where is the estimate of and denoting estimated code word of dimension (nx1) that is obtained by reshaping of size (N_{t}xL). Hence, estimated code word matrix is . The decoded information sequence is as shown in Eq. 12:
The probability of error defined in lower bound for (2x2) DBC is as given in the Eq. 13:
where, S is the input signal, is the estimate of input signal, σ^{2} is the noise variance, N_{t} is the number of transmitting antennas and d_{min} is the minimum Hamming distance.
PERFORMANCE EVALUATION
Here, the performance approximation of different parameters that had the significance on the performance of DBC is presented.
Let b = 1/n be the number of parity bits transmitted by each source separately. The condition for the successful decoding is obtained as in Eq. 14:
where, P_{c} is the transmitted power. After the first stage of decoding, the resulting k bit sequence is expected to contain (kP/3) errors, where P is the probability of error. For successful decoding in the second stage with H as entropy as shown in Eq. 15:
Using the fact that code rate (k/n) = (k)/(N_{t}+2b), we obtained Eq. 16:
From the Eq. 15 and 16, we obtained Eq. 17:
Average power transmitted per symbol, P_{avg} can be obtained as in Eq. 18:
SIMULATION RESULTS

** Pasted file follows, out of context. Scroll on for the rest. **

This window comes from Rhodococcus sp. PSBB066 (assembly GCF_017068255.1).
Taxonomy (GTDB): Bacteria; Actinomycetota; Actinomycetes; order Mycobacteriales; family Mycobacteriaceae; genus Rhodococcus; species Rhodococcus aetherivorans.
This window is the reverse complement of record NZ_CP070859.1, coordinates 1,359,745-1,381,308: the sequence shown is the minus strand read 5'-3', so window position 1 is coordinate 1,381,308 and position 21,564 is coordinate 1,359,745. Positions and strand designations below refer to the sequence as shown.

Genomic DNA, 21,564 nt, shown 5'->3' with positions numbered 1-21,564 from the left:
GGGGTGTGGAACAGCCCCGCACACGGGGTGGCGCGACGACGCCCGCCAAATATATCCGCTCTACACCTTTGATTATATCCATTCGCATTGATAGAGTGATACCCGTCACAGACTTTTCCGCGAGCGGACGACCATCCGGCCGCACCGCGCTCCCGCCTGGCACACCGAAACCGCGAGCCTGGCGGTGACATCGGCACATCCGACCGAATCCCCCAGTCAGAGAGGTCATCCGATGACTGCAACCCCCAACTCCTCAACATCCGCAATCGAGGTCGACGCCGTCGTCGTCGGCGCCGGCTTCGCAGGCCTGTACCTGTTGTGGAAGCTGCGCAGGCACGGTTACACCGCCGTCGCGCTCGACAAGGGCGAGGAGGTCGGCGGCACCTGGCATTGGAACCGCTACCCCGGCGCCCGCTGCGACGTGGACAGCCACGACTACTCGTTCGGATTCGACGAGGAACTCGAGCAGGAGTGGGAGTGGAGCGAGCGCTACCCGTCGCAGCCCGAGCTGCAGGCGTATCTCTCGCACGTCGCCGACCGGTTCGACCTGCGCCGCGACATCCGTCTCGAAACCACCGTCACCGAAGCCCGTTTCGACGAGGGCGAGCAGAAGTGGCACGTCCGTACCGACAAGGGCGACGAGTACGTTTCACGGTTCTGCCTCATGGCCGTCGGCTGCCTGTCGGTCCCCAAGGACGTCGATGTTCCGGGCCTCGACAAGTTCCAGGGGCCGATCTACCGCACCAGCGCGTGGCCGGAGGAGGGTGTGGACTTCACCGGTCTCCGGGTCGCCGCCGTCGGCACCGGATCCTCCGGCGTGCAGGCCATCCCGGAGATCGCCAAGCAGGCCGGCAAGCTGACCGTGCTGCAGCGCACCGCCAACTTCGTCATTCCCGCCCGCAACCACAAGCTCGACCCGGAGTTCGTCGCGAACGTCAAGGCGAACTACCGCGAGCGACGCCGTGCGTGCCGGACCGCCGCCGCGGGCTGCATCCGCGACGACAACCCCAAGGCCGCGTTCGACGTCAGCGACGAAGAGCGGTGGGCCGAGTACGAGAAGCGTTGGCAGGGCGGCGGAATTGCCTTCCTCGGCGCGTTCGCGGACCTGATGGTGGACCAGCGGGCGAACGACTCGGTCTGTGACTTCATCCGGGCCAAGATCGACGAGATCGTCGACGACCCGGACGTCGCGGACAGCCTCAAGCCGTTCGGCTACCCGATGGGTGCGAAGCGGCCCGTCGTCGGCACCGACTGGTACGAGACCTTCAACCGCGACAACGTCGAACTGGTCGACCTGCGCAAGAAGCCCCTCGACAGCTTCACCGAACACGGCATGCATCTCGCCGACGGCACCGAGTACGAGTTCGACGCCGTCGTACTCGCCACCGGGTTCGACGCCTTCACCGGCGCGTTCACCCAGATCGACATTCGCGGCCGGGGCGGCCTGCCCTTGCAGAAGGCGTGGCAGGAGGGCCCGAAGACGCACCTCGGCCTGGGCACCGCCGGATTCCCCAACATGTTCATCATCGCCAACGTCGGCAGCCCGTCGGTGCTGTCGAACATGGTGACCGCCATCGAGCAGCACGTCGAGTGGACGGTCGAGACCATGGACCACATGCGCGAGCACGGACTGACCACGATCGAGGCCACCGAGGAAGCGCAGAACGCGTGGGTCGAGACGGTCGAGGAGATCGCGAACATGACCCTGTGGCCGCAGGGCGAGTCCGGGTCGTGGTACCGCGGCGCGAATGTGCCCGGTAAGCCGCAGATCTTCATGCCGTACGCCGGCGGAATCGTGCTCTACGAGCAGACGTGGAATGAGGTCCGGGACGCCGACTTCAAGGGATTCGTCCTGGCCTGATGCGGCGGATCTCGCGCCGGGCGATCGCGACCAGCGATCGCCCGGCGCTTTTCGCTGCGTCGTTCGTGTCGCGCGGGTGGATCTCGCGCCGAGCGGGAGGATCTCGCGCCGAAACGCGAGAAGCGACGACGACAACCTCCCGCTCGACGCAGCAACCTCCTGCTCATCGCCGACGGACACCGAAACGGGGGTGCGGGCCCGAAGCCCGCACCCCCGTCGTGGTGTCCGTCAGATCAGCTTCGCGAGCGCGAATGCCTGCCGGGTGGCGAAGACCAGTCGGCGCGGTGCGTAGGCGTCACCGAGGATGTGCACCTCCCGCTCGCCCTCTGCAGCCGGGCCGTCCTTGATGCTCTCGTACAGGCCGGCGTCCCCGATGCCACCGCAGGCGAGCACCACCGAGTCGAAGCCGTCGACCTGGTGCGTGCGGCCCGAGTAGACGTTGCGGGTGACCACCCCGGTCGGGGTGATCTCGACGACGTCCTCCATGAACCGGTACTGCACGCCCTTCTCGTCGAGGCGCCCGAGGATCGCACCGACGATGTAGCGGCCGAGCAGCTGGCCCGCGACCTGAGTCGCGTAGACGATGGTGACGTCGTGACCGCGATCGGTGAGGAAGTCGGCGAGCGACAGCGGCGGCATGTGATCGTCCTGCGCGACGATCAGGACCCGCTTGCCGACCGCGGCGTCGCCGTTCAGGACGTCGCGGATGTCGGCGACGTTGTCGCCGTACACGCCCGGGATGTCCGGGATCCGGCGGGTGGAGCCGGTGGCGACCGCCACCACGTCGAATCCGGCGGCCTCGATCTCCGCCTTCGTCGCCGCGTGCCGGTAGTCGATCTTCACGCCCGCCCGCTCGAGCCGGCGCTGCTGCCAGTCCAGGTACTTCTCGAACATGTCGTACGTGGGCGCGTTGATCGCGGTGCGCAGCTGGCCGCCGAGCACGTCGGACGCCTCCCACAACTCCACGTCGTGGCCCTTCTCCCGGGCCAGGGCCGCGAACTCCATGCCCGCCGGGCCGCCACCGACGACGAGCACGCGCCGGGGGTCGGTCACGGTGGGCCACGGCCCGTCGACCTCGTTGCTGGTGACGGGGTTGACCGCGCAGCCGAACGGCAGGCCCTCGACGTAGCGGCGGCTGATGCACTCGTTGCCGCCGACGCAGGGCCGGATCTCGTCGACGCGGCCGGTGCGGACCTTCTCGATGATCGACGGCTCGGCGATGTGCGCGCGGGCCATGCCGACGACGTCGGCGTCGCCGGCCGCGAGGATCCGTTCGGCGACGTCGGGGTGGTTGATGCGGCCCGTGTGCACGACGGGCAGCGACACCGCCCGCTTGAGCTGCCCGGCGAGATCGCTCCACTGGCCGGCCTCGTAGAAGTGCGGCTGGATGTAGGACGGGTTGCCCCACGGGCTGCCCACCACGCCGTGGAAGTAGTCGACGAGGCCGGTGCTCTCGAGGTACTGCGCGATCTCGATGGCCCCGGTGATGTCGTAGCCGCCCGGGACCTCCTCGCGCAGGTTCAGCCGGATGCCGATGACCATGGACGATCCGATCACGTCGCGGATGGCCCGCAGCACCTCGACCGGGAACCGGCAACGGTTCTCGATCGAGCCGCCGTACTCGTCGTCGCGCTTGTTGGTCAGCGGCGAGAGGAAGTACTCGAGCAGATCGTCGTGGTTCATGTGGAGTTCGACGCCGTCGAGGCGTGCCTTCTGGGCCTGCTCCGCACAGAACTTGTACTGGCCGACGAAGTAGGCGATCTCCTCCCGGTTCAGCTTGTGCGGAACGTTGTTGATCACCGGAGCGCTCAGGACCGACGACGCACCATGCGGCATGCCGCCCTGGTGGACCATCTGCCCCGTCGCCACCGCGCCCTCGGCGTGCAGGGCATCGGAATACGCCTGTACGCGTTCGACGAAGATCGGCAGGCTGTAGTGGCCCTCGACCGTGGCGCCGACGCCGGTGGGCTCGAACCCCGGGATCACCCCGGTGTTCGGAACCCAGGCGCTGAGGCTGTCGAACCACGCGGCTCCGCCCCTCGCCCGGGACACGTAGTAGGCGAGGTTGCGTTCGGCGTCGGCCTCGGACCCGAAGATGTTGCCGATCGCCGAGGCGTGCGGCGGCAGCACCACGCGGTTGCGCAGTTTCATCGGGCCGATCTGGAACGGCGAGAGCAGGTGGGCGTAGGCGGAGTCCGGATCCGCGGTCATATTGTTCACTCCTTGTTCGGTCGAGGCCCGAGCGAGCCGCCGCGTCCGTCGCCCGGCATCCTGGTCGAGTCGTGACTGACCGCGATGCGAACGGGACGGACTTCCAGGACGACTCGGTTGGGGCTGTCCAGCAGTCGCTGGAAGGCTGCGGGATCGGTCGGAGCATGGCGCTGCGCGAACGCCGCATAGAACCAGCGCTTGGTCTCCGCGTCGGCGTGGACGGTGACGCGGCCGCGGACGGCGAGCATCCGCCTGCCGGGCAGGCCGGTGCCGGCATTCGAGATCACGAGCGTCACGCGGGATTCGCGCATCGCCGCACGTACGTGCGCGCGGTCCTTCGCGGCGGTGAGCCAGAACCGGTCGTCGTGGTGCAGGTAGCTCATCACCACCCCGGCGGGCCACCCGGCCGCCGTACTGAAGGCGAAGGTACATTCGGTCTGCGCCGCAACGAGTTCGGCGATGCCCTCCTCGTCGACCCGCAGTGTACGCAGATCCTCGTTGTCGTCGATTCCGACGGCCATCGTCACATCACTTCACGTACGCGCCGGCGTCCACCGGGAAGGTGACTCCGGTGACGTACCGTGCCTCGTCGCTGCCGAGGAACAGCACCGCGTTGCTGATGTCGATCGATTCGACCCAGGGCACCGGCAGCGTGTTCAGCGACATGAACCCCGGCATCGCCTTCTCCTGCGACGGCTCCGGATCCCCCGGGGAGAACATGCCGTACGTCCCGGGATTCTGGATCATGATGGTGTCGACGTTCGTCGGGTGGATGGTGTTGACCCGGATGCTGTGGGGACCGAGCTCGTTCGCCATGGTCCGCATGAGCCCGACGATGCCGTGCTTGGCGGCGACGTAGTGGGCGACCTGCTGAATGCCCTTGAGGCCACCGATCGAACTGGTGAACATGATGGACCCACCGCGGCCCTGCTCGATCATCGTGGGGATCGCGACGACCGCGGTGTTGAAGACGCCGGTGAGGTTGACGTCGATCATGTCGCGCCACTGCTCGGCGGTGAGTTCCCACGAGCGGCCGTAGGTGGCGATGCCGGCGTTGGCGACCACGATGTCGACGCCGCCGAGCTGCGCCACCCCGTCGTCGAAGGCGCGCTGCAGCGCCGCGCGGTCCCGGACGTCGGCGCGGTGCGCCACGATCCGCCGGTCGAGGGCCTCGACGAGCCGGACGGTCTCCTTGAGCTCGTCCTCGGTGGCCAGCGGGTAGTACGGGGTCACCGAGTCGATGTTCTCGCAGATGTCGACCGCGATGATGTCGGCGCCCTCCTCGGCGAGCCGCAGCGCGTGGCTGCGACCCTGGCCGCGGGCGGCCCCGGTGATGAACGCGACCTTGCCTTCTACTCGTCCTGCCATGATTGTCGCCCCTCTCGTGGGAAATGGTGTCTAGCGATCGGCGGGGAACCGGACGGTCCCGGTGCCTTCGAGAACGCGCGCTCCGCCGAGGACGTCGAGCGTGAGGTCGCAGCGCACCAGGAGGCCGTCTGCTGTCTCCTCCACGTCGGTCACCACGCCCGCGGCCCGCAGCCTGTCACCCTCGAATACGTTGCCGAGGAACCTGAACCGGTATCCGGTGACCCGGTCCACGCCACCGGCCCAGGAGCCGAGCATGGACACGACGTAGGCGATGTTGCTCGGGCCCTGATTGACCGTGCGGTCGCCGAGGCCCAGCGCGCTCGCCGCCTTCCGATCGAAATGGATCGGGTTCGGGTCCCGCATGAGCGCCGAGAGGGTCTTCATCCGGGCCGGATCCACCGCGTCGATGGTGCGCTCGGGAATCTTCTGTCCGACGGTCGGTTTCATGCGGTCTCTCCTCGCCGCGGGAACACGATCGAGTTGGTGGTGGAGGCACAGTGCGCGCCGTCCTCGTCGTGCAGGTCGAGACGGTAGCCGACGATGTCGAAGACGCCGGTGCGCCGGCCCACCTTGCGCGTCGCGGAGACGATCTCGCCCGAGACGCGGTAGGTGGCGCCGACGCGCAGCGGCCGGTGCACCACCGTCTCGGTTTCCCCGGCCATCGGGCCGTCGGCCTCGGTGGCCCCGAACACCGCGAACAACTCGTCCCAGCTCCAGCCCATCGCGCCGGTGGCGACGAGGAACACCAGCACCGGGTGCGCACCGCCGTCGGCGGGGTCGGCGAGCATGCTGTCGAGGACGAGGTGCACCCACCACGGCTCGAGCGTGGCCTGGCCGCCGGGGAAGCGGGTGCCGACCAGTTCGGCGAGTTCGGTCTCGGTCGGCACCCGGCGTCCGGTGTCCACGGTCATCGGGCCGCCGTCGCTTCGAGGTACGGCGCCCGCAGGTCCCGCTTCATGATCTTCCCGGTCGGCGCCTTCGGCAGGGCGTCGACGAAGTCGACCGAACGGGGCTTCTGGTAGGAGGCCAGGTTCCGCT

To evaluate the multiplexing and diversity tradeoff with the adopted transmission model, a MIMO system with N_{t} = 2 and N_{r} = 2 is considered. An information frame of (30x10^{3}) bits has been transmitted assuming k = 3. Subsequently, encoded code length at the modulator is found to be n = 4. Two different modulation schemes have been considered; Binary Phase Shift Keying (BPSK) and Quadrature Phase Shift Keying (QPSK), for simplicity. Figure 2 representing the receiver BER performance comparison of the MIMO system exploiting the proposed DBC considering the MIMO system with spatial multiplexing as well as with spatial diversity independently. At low SNR till 7dB, simulation result shows that the system with the proposed DBC is superior to the system without DBC while exploiting spatial multiplexing and diversity. This dominance is consistent for both BPSK and QPSK modulation schemes, which is due to the inherent coding gain. However, beyond 7dB, spatial diversity started to dominate the BER performance, while the system with the proposed DBC continued to dominate the system with only spatial multiplexing. There is 2dB SNR gain obtained with the proposed DBC over spatial multiplexing, whereas the bit transmission rate remains 0.5, 0.75 and 1 per antenna per time slot for the system with spatial diversity, DBC and only with spatial multiplexing, respectively. Figure 3 represents the MIMO system, in comparison of transmitted average power exploiting the proposed DBC performance with spatial multiplexing and spatial diversity independently. The simulation result shows that the proposed DBC confirms the expected tradeoff between spatial multiplexing and diversity. It is observed that 1dB SNR gain obtained with DBC over spatial diversity. Even though the spatial multiplexing dominated the proposed system with DBC, the system provided a tradeoff between spatial multiplexing and spatial diversity.